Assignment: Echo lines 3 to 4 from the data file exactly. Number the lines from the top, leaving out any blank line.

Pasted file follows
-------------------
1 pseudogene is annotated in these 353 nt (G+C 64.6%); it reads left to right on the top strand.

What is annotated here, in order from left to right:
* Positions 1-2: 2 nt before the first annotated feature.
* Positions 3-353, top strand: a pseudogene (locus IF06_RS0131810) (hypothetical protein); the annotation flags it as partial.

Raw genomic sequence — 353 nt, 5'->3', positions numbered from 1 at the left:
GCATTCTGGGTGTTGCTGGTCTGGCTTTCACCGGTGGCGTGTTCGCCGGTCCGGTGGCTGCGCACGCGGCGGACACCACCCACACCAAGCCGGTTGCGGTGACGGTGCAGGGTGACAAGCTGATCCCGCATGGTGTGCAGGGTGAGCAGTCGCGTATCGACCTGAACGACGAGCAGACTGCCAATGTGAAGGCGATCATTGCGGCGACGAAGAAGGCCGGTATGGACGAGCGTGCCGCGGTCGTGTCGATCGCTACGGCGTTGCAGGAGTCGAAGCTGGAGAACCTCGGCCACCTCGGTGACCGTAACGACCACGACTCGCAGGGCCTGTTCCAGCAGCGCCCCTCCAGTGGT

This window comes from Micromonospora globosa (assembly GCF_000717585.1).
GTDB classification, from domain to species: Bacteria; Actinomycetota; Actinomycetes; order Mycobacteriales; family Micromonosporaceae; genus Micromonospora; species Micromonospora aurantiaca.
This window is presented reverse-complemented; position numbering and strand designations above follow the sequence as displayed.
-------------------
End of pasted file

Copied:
* Positions 1-2: 2 nt before the first annotated feature.
* Positions 3-353, top strand: a pseudogene (locus IF06_RS0131810) (hypothetical protein); the annotation flags it as partial.